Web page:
by agencies of the U.S. government and by GNSS/GPS equipment manufacturers.4 In addition to broadening the accessibility of the infrastructure, these standards enable the scientific research that has led to the order-of-magnitude per decade improvement in geodetic accuracy. As the goal now shifts to applications that require improved spatial and temporal resolution with low latency (real-time geodetic imaging), the demands on the geodetic infrastructure and the importance of universal standards will continue to increase. Many potential future breakthroughs, like fully autonomous transportation systems, are possible only with a highly robust geodetic infrastructure that provides accurate data products in real time in a universally accepted reference system.

As famously stated by Niels Bohr, “[p]rediction is very difficult, especially about the future” (Ellis, 1970, p. 431). Nonetheless, it is legitimate to ask whether the order-of-magnitude-per-decade performance improvement rate for precise geodesy is sustainable in the foreseeable future. Although it is questionable whether improving the ITRF to achieve a millionth of a meter accuracy is a sensible question, it is certainly clear that there is much room for advancement in space and time resolution for geodetic data. The challenges to achieving real-time geodetic imaging, however, are readily apparent. Consider doubling the horizontal resolution of any geodetic data set and updating it twice as often as in the past, and it is soon realized that this calls for acquiring, storing, processing, and analyzing eight times as much data. If users desired to improve the spatial resolution of the commonly used SRTM digital elevation datasets from 90 meters globally to 10 meters, they would have to be ready to deal with a dataset approximately 100 times larger. If capturing changes with time is of the essence, this factor can easily grow to be 1,000 times or more. Improving the vertical accuracy from 15 meters to 1.5 meters would not directly impact the data set size, but the information needed to generate the data set would increase by another factor of 100 to 1,000. With these improvements, data volumes could grow by a million-fold compared to today’s volumes. The fact is, LiDAR imaging of critical areas such as coastlines or earthquake faults is already pushing well beyond these limits in all four dimensions (see Wdowinski and Erriksson, 2009).

Perhaps further into the future it may be feasible to deploy very large (100-meter inflatable) radar antennas in geosynchronous orbit, permitting real-time InSAR imaging of the Earth’s deformation on a continental scale (“InSAR everywhere all the time,” Zebker, 2005). We also can imagine a steady microwave illumination of the Earth’s surface from geostationary or even lunar radar transmitters. With superior time transfer capabilities, bistatic radar imaging becomes possible: small inexpensive receivers in low Earth orbit could image the Earth’s surface interferometrically, much as optical sensors image the sun-illuminated surface now, except that this would be an all-weather capability.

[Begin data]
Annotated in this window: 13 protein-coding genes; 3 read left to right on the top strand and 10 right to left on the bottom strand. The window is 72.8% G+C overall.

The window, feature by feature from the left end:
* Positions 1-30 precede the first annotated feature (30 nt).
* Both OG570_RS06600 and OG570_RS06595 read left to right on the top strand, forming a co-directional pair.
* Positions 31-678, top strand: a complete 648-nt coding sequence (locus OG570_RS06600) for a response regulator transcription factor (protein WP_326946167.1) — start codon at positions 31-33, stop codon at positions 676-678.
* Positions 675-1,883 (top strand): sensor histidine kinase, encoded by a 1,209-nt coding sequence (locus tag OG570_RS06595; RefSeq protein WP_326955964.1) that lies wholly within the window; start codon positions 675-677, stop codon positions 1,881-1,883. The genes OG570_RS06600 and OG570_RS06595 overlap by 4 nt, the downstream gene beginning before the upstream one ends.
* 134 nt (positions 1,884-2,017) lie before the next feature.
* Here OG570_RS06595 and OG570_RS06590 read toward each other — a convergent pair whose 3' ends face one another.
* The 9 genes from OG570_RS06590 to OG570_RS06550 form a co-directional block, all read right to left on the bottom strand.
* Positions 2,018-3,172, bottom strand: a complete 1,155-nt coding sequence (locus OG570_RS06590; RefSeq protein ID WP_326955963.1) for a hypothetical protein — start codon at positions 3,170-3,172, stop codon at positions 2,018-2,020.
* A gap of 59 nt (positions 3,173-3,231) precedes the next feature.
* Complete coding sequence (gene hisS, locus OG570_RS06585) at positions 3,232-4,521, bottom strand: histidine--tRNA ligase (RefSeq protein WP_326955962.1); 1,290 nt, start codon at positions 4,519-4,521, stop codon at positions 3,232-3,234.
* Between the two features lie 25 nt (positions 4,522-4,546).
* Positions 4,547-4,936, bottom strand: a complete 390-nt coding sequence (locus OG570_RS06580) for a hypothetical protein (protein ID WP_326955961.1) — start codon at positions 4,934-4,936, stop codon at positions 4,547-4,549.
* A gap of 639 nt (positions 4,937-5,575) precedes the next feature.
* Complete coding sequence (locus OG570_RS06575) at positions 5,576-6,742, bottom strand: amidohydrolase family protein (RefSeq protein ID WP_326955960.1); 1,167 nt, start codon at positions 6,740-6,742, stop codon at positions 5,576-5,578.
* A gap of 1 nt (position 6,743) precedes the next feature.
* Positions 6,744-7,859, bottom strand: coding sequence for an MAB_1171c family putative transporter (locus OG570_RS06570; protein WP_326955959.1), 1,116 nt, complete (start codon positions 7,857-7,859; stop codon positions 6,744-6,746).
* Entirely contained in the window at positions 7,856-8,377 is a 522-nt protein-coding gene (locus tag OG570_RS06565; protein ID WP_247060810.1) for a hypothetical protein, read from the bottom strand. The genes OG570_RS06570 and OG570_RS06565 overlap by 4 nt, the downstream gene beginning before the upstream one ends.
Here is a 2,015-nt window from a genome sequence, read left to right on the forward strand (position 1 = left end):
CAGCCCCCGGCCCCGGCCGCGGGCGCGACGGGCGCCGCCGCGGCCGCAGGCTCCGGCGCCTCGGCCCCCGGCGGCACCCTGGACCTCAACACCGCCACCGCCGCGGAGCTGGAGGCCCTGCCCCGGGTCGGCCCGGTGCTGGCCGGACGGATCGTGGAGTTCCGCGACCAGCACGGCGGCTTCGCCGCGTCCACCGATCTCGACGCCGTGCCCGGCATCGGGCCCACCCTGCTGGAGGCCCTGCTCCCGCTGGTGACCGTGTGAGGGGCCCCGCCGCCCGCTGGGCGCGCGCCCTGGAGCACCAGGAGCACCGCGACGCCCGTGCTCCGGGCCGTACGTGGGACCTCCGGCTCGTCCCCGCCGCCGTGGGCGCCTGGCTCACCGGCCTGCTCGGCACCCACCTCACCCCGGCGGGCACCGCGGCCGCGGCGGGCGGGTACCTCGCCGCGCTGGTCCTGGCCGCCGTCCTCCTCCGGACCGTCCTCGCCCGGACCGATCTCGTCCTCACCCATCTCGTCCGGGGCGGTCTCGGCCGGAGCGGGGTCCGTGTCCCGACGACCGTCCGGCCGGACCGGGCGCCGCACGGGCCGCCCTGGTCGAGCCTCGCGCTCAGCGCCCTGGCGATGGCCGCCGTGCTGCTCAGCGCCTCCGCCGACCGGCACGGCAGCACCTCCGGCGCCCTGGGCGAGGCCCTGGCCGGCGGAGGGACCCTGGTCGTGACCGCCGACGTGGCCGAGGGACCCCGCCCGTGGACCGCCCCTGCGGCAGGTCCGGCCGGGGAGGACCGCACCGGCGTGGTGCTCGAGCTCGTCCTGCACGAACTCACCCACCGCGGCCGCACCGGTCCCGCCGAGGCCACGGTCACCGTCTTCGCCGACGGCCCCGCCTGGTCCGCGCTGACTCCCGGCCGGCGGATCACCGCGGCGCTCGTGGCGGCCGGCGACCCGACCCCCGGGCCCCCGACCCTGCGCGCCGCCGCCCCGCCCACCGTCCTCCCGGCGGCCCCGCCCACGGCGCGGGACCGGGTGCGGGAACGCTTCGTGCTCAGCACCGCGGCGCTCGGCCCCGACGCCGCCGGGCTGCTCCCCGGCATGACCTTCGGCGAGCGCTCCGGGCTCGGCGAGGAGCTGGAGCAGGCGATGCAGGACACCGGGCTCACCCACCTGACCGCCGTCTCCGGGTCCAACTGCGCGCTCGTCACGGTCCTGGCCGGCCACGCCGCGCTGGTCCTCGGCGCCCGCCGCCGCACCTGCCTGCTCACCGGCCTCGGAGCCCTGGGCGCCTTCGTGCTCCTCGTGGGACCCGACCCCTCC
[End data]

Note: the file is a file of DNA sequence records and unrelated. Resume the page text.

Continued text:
The applications reviewed in this section represent just a few of the current and future benefits of the geodetic infrastructure. Of course, it would not be unexpected if any predictions, short- or long-term, were far outstripped by reality. As the technology continues to mature, it becomes ever more accessible to an increasingly wide group of scientists, engineers, and entrepreneurs. Developers and users alike will increasingly be able to take advantage of geodetic methods, techniques, and systems without specialized knowledge of geodesy or related fields.

All the advances reviewed in this chapter are and will be made possible by an underlying geodetic infrastructure that is robust, reliable, and accurate. This infrastructure includes not only measurement systems and networks discussed in Chapters 35, but also the global services that analyze and maintain standards for these systems, as well as the analysis that knits together these systems.

Providing the infrastructure capable of supporting the societal needs of today and the future is the great challenge for the field of geodesy. In the next section, the committee provides recommendations for meeting this challenge.


The NGS and the Federal Geodetic Control Subcommittee develop federal standards for geodetic control surveys.

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